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E-commerce

SurfStitch creditors approve EziBuy proposal

SurfStitch creditors have approved a proposal from EziBuy to take over the embattled surfwear company and either relist or sell it in the next three years, bringing the online retailer’s drawn-out administration to a close on Wednesday.

A majority of creditors voted in favour of the deed of company arrangement (DOCA) proposed by EziBuy’s parent company, Alceon Group, over a competing offer from SurfStitch non-executive director Abigail Cheadle, which had the support of SurfStitch co-founder Lex Pedersen and general manager Justin Hillberg, as well as several “major shareholders”, according to Cheadle, but not the administrators or other board members.

The administrators in March recommended creditors approve the EziBuy DOCA, saying it offered a better return to all stakeholders.

Cheadle last week sent a revised proposal to shareholders, matching many of the terms of the EziBuy offer and addressing some of the administrators’ concerns about the process of issuing shares. However, the administrators on Tuesday reiterated their support for the EziBuy deal.

Cheadle lodged a third proposal an hour before the meeting on Wednesday and moved to postpone the vote, so that the administrators and creditors could review her revised offer. She also wanted an independent expert to assess the EziBuy offer.

But creditors proved reluctant to adjourn the meeting after learning that EziBuy would rescind its offer if the vote was postponed. They were also keen to take the company out of voluntary administration, which has kept SurfStitch on cash terms with suppliers since August.

Because Cheadle needed to withdraw her second proposal in order to lodge the third version, creditors could either vote for Cheadle’s third DOCA – sight virtually unseen – or the EziBuy DOCA. 183 of them, representing around 63 per cent of the debt, chose the latter.

The 30 creditors who voted for the Cheadle DOCA represented around 37 per cent of the debt, indicating they were slightly larger stakeholders on average than those who voted for the EziBuy deal.

Cheadle expressed disappointment after the meeting and maintained that her proposal would have delivered a better outcome for everyone involved.

“I am extremely disappointed the proposal for SurfStitch was not successful. Since August last year, the proposal has been basically the same. During that time I have worked on the offer on a full-time basis, as well as personally funding it, because I believed strongly in the company’s future,” she said.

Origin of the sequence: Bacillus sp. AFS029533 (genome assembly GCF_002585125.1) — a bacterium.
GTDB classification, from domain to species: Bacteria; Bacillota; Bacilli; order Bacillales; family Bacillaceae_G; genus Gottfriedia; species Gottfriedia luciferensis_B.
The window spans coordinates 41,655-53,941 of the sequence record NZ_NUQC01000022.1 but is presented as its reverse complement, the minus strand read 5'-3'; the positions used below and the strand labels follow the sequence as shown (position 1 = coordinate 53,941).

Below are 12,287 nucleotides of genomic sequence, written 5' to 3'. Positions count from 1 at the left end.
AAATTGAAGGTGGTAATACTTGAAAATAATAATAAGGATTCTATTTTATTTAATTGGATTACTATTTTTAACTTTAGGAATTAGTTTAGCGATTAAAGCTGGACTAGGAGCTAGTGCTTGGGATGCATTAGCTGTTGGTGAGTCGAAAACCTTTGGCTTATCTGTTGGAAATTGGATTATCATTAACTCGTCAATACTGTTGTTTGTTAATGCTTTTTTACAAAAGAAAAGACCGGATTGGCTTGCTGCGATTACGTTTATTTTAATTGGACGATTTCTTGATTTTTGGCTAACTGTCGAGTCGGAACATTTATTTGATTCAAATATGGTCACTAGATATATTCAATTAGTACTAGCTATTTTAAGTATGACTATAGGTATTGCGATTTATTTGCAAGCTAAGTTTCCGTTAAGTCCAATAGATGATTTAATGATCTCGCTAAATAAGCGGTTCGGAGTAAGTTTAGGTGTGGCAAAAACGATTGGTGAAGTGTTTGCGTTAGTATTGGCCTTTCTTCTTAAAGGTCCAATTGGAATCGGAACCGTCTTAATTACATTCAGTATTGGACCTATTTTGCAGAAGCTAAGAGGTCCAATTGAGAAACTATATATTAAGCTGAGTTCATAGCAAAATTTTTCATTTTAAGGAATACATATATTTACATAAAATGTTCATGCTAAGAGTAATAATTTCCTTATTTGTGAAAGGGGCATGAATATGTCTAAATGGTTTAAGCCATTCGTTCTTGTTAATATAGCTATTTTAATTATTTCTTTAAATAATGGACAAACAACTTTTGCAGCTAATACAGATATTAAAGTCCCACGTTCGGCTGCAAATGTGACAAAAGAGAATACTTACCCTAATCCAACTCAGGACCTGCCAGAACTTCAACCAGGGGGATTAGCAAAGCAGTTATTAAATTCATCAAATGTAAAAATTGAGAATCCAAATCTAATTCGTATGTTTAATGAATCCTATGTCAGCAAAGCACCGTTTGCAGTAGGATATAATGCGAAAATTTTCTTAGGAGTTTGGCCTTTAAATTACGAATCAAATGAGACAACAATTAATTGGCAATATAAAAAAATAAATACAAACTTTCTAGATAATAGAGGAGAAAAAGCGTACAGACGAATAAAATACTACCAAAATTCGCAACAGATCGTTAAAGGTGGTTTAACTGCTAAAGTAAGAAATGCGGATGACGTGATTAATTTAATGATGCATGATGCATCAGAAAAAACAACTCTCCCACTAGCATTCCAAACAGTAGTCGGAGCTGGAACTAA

“I hope SurfStitch does well under its new ownership.”

Under the EziBuy DOCA, ordinary creditors and employees will be paid in full within six to eight weeks and class action creditors will receive an initial cash dividend between $3.4 million to $4.3 million. Class action creditors and current shareholders will also be issued convertible notes, converting to shares in the newly merged company, which has an obligation to seek an IPO or other liquidity event within the next three years.

Cheadle has questioned the valuation of the convertible note, since it implies a valuation well over ten times what Alceon paid for EziBuy ($10 million) last year.

Pedersen said the outcome reflected the emotions of the participants, rather than what was in the best interest of stakeholders.

“Unfortunately I think the process and outcome was a little more emotional than financial. Personalities, long-standing conflicts and conveniences may have tangled the outcome that should have exclusively been what’s best for the true stakeholders, that is the shareholders and staff,” he told Internet Retailing.

Pedersen said EziBuy will need to step up to revitalise the business, which he believes still has the potential to succeed.

“I remain of the view that this business should never have been placed into [voluntary administration]. Alas, it is where it is today despite the process, so what happens from here is now of utmost importance.

“EziBuy now need to step up with the support that Justin Hillberg and the team need and deserve as they push to restore it to pre-administration performance. The headwinds created by this protracted process are brisk, but the people [who] have built this business and the customers that support it are resilient.”

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